An Employer Identification Number (EIN), also known as a Federal Tax Identification Number, is a permanent 9-digit number (like a Social Security number) used to identify a business entity. It is needed to apply for a bank account as well as for federal tax-exempt status.
How to Apply for an EIN - http://www.irs.gov/businesses/small/article/0,,id=97860,00.html
The Internet EIN application is the preferred method for customers to apply for and obtain an EIN. Once the application is completed, the information is validated during the online session, and an EIN is issued immediately. The online application process is available for all entities whose principal business, office or agency, or legal residence (in the case of an individual), is located in the United States or U.S. Territories. The principal officer, general partner, grantor, owner, trustor etc. must have a valid Taxpayer Identification Number (Social Security Number, Employer Identification Number, or Individual Taxpayer Identification Number) in order to use the online application.
Apply By EIN Toll-Free Telephone Service
Taxpayers can obtain an EIN immediately by calling the Business & Specialty Tax Line at (800) 829-4933. The hours of operation are 7:00 a.m. - 7:00 p.m. local time, Monday through Friday. An assistor takes the information, assigns the EIN, and provides the number to an authorized individual over the telephone. Note: International applicants must call (267) 941-1099 (Not a toll-free number)
Apply By FAX
Taxpayers can FAX the completed Form SS-4 (PDF) application to their state FAX number (see Where to File - Business Forms and Filing Addresses), after ensuring that the Form SS-4 contains all of the required information. If it is determined that the entity needs a new EIN, one will be assigned using the appropriate procedures for the entity type. If the taxpayer's fax number is provided, a fax will be sent back with the EIN within four (4) business days.
Apply By Mail
The processing timeframe for an EIN application received by mail is four weeks. Ensure that the Form SS-4 (PDF) contains all of the required information. If it is determined that the entity needs a new EIN, one will be assigned using the appropriate procedures for the entity type and mailed to the taxpayer. Find out where to mail Form SS-4 on the "Where to File Your Taxes" (for Form SS-4) page.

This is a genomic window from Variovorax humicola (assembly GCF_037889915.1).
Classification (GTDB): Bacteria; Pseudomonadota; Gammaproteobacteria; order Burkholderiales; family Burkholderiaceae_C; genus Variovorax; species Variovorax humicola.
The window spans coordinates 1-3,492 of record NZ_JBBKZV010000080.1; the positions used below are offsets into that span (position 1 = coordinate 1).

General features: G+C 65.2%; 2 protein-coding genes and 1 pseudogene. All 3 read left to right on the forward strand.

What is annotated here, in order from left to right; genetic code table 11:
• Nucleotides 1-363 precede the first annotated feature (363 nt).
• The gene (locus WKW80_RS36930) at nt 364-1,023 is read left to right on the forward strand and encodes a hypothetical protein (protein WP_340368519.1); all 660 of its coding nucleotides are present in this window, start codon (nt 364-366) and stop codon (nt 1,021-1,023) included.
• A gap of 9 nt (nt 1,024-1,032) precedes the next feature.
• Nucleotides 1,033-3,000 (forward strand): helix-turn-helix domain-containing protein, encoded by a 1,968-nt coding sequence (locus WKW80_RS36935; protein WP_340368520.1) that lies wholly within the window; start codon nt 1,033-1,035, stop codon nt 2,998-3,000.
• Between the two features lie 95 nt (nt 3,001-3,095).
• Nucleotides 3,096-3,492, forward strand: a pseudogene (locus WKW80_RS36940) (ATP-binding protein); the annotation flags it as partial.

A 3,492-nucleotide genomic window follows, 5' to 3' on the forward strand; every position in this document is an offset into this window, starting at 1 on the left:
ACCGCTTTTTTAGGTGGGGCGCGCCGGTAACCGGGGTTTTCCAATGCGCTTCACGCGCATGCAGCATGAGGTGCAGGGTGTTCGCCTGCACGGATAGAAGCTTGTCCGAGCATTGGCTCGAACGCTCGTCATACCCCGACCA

Nonprofit status is a state law concept. Nonprofit status may make an organization eligible for certain benefits, such as state sales, property and income tax exemptions. Although most federal tax-exempt organizations are nonprofit organizations, organizing as a nonprofit organization at the state level does not automatically grant the organization exemption from federal income tax. To qualify as exempt from federal income tax, an organization must meet requirements set forth in the Internal Revenue Code. See Types of Tax-Exempt Organizations or Publication 557 for more information. A benefit of securing federal 501(c)(3) tax-exempt status is that your club has the ability to solicit tax-deductible gifts from members.
Non-profit organizations are formed in the U.S. by incorporating in the state in which they do business. You incorporate a non-profit by filing articles of incorporation (or other charter documents) with the appropriate local state office. Organizations with non-profit status are eligible for sales, property, and income tax exemptions in the state in which they are incorporated. If you want your non-profit to be exempt from federal taxes, you should file with the IRS to be a tax-exempt organization. The most well known type of non-profit is a the IRS classification of 501(c)(3), a “charitable non-profit.”
Non-profit organizations need not be tax-exempt organizations. The pursuit of tax exemption is a voluntary choice and non-profit organizations are free to be taxable if they so choose. However, most non-profit organizations not only incorporate as non-profit organizations (in their state), but also apply for recognition by the IRS as a tax-exempt organization. This tax-exempt status is granted by the federal government through the IRS, and is available only to entities already holding non-profit status.
Non-profit organizations are formed by incorporating in the state in which they do business. You incorporate a non-profit so that it exists as a separate legal organization in order to a) own its own bank account; b) be eligible for sales, property, and income tax exemptions; c) ensure that the non-profit can continue on its own; and d) protect yourself personally from liability from operations of the non-profit.
U.S. Fletcher Clubs interested in pursuing non-profit status in their home state should file with their Secretary of State, Corporation Division by completing the local state form, paying the relevant initiation fee (usually between $30 and $50), and submitting their Articles of Incorporation to outline the Club’s nature and purpose.